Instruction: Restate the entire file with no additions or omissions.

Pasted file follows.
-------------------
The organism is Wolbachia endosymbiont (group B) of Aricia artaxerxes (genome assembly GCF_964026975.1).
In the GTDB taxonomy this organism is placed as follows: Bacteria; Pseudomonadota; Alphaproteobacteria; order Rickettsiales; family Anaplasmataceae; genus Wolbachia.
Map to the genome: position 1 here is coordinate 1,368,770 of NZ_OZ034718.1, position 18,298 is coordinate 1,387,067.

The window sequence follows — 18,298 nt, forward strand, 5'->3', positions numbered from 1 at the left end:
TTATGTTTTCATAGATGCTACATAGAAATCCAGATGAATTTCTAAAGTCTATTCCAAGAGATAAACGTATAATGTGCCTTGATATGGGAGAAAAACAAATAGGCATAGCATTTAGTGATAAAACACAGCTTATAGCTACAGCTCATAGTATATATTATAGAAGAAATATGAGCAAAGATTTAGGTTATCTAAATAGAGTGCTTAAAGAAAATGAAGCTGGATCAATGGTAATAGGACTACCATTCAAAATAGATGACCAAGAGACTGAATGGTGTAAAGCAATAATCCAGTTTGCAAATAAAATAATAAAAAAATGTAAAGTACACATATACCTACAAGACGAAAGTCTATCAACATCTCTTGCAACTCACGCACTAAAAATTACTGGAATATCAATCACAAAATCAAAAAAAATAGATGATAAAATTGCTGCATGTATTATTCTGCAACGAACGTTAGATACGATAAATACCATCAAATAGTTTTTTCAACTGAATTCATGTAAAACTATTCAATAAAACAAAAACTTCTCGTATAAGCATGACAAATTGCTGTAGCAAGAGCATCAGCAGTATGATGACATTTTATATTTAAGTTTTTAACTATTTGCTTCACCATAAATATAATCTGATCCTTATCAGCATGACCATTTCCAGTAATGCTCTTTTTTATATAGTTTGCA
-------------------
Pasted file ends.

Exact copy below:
The organism is Wolbachia endosymbiont (group B) of Aricia artaxerxes (genome assembly GCF_964026975.1).
In the GTDB taxonomy this organism is placed as follows: Bacteria; Pseudomonadota; Alphaproteobacteria; order Rickettsiales; family Anaplasmataceae; genus Wolbachia.
Map to the genome: position 1 here is coordinate 1,368,770 of NZ_OZ034718.1, position 18,298 is coordinate 1,387,067.

The window sequence follows — 18,298 nt, forward strand, 5'->3', positions numbered from 1 at the left end:
TTATGTTTTCATAGATGCTACATAGAAATCCAGATGAATTTCTAAAGTCTATTCCAAGAGATAAACGTATAATGTGCCTTGATATGGGAGAAAAACAAATAGGCATAGCATTTAGTGATAAAACACAGCTTATAGCTACAGCTCATAGTATATATTATAGAAGAAATATGAGCAAAGATTTAGGTTATCTAAATAGAGTGCTTAAAGAAAATGAAGCTGGATCAATGGTAATAGGACTACCATTCAAAATAGATGACCAAGAGACTGAATGGTGTAAAGCAATAATCCAGTTTGCAAATAAAATAATAAAAAAATGTAAAGTACACATATACCTACAAGACGAAAGTCTATCAACATCTCTTGCAACTCACGCACTAAAAATTACTGGAATATCAATCACAAAATCAAAAAAAATAGATGATAAAATTGCTGCATGTATTATTCTGCAACGAACGTTAGATACGATAAATACCATCAAATAGTTTTTTCAACTGAATTCATGTAAAACTATTCAATAAAACAAAAACTTCTCGTATAAGCATGACAAATTGCTGTAGCAAGAGCATCAGCAGTATGATGACATTTTATATTTAAGTTTTTAACTATTTGCTTCACCATAAATATAATCTGATCCTTATCAGCATGACCATTTCCAGTAATGCTCTTTTTTATATAGTTTGCA